, is bridged in Dera'a by natural stone arches.
At this point, an aqueduct sub channel of the Qanat Fir'aun was led over the Wadi Zedi. This
channel functioned as a pressure pipe and can nowadays only be detected by a short vertical pipe section in the northern slope of El Kerak hill. Using GPS and by searching for the suspected contour line, it was coincidentally, that I could find that pipe section in 2010 in a newly broken trench.
Further information about the pressure pipe is available here.
As G. Schumacher already had noted, the bridge was probably completely renovated or restored after the 7th century. This is indicated by a stone built upside down under an arch and with a Christian inscription, which would certainly, if at all during the Christian era of the city, not have been used. See also G. Schumacher's illustration Fig. 49 with the note A in the impost area of the bow. (below)
Nowadays, only four of the five described arches are visible or at least partly flown through. The eastern parapet, described by Wetzstein and Schumacher, was demolished without residues and replaced by double-sided narrow parapets to surround the street. In this respect, it is unfortunately no longer comprehensible, whether more pipes or depths within the bridge / parapet had existed.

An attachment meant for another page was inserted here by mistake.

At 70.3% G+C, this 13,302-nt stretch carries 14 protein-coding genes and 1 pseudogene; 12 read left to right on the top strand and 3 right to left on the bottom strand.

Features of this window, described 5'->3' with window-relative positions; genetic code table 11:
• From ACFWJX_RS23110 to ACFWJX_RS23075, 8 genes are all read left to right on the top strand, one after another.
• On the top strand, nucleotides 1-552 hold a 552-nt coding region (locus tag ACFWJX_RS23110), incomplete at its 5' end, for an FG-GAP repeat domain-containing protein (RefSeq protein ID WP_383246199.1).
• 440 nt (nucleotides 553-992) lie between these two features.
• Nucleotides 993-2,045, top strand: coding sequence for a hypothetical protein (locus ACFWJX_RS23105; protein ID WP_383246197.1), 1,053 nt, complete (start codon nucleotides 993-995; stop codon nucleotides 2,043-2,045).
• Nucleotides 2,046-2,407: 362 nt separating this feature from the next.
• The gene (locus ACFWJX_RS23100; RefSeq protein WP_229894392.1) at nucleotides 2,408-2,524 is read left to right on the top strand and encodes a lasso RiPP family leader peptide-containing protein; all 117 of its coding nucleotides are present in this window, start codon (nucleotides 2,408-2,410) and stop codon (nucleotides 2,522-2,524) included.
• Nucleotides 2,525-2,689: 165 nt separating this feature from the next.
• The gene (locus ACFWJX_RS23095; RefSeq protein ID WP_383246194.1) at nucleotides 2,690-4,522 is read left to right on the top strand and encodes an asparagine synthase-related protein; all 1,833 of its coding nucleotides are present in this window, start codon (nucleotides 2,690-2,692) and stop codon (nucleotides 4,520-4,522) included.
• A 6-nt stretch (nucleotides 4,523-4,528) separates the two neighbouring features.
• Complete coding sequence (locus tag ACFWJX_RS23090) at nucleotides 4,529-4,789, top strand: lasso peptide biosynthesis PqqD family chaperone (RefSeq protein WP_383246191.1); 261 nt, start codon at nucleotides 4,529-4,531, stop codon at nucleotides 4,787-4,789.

The above-mentioned spolia, probably with a Christian inscription, can no longer be found in this area due to silting up of the riverbed. The water level recorded in 2009 and 2010 along with the silting up, means that not even the imposts of the arches nor the piles are visible.
Equally incomprehensible is the line drawn in G. Schumacher's ground map / layout plan of the bridge, which shows the aqueduct along the entire length on the western side of the plan as a dashed line. Were there already hints on another pressure pipe?